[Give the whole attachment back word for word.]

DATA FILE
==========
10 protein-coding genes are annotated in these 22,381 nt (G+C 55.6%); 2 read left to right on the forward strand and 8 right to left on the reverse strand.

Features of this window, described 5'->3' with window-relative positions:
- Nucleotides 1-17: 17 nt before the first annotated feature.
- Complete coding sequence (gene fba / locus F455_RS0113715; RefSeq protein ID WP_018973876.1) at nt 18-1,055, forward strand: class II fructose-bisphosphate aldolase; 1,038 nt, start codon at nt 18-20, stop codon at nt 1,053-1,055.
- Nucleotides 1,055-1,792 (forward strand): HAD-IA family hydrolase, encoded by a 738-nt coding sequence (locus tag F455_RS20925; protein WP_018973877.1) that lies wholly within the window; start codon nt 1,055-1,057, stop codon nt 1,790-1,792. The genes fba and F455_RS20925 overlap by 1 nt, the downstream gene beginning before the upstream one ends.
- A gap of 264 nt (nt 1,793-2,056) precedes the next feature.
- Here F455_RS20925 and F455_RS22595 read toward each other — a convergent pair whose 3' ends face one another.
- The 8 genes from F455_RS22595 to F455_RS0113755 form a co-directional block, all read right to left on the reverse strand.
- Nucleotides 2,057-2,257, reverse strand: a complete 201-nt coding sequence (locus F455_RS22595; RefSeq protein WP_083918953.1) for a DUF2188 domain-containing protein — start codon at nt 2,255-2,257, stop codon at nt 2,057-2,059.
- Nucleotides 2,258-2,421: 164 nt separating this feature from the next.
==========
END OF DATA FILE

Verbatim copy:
10 protein-coding genes are annotated in these 22,381 nt (G+C 55.6%); 2 read left to right on the forward strand and 8 right to left on the reverse strand.

Features of this window, described 5'->3' with window-relative positions:
- Nucleotides 1-17: 17 nt before the first annotated feature.
- Complete coding sequence (gene fba / locus F455_RS0113715; RefSeq protein ID WP_018973876.1) at nt 18-1,055, forward strand: class II fructose-bisphosphate aldolase; 1,038 nt, start codon at nt 18-20, stop codon at nt 1,053-1,055.
- Nucleotides 1,055-1,792 (forward strand): HAD-IA family hydrolase, encoded by a 738-nt coding sequence (locus tag F455_RS20925; protein WP_018973877.1) that lies wholly within the window; start codon nt 1,055-1,057, stop codon nt 1,790-1,792. The genes fba and F455_RS20925 overlap by 1 nt, the downstream gene beginning before the upstream one ends.
- A gap of 264 nt (nt 1,793-2,056) precedes the next feature.
- Here F455_RS20925 and F455_RS22595 read toward each other — a convergent pair whose 3' ends face one another.
- The 8 genes from F455_RS22595 to F455_RS0113755 form a co-directional block, all read right to left on the reverse strand.
- Nucleotides 2,057-2,257, reverse strand: a complete 201-nt coding sequence (locus F455_RS22595; RefSeq protein WP_083918953.1) for a DUF2188 domain-containing protein — start codon at nt 2,255-2,257, stop codon at nt 2,057-2,059.
- Nucleotides 2,258-2,421: 164 nt separating this feature from the next.